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Christe Eleison!

The Invocation of Christ in Eastern Monastic Psalmody c. 350-450


James Frederick Wellington

For centuries the Jesus Prayer has been leading Orthodox Christians beyond the language of liturgy and the representations of iconography into the wordless, imageless stillness of the mystery of God. In more recent years it has been helping a growing number of Western Christians to find a deeper relationship with God through the continual rhythmic repetition of a short prayer which, by general agreement, first emerged from the desert spirituality of early monasticism. In this study James Wellington explores the understanding and practice of the psalmody which underpinned this spirituality. By means of an investigation of the importance of psalmody in desert monasticism, an exploration of the influence of Evagrius of Pontus and a thorough examination of selected psalm-commentaries in circulation in the East at this time, he reveals a monastic culture which was particularly conducive to the emergence of a Christ-centred invocatory prayer.
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Chapter Four: Encountering Christos in the Scholia ad Psalmos


← 70 | 71 → CHAPTER FOUR

Encountering Christos in the Scholia ad Psalmos

Having considered at some length the relationship between psalmody and prayer in the works of Evagrius, and having identified the encounter with Christ as one of the key elements in that relationship, we will now explore more deeply the nature of that encounter as it is revealed in the Scholia ad psalmos.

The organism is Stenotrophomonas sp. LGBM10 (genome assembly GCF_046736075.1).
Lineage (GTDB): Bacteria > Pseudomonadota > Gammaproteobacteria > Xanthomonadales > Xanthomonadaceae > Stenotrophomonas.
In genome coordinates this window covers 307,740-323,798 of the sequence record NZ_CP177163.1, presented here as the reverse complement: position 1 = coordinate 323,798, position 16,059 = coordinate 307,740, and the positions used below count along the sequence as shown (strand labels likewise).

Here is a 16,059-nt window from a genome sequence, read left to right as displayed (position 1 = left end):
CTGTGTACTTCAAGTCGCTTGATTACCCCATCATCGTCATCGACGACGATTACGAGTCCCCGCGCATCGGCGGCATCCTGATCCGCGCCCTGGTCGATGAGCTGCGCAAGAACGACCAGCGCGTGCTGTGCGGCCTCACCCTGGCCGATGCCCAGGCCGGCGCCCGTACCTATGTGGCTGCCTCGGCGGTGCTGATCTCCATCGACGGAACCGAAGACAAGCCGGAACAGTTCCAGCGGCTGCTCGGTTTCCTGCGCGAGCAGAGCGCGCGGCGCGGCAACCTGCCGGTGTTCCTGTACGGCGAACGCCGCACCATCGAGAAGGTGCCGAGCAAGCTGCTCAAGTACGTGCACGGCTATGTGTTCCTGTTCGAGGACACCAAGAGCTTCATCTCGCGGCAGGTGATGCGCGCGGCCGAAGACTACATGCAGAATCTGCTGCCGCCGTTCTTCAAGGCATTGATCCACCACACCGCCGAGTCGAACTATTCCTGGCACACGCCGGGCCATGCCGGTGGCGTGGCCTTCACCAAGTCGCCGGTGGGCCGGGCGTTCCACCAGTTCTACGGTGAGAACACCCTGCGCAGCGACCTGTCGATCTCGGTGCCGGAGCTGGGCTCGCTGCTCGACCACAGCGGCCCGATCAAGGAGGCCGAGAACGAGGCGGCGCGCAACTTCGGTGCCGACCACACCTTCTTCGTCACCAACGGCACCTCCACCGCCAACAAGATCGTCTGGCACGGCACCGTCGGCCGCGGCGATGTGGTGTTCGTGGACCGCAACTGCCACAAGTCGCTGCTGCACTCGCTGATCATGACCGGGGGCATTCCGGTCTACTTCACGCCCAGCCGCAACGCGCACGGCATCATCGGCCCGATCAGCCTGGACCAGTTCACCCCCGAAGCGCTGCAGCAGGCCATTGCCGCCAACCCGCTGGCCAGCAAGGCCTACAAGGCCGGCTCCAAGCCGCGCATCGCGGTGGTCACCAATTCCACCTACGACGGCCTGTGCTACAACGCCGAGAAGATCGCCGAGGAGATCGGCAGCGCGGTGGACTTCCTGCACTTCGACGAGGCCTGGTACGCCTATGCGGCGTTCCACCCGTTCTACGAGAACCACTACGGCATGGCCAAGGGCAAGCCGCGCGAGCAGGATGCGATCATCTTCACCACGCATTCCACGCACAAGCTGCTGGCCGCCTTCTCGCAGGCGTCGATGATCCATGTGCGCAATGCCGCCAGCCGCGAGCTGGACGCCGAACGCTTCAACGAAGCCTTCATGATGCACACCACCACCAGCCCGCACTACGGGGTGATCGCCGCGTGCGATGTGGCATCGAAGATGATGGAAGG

Dysinger writes: ‘The theme encountered most frequently in Evagrius’ Scholia on Psalms is Jesus Christ’.1 As has been noted in the previous chapter, he goes on to state that the title Χριστός is ‘explained or employed in 159 scholia’, and in a footnote he lists each of these references.

The purpose of this chapter is to examine the various ways in which this title is employed in the Scholia ad psalmos, in order to attain a fuller picture of how Evagrius sought to explain his understanding of the encounter with the person of Christ, which he believed that he and his fellow monks experienced in the reading of, chanting of, or listening to monastic psalmody of the late fourth century.

It should be noted from the outset that in the absence of a published edition of the Scholia ad psalmos such a task has proved to be far from easy. Dysinger offers only a selection of such psalm-texts in his on-line edition and translation,2 and of the 159 scholia recorded by him only 151 have been located...

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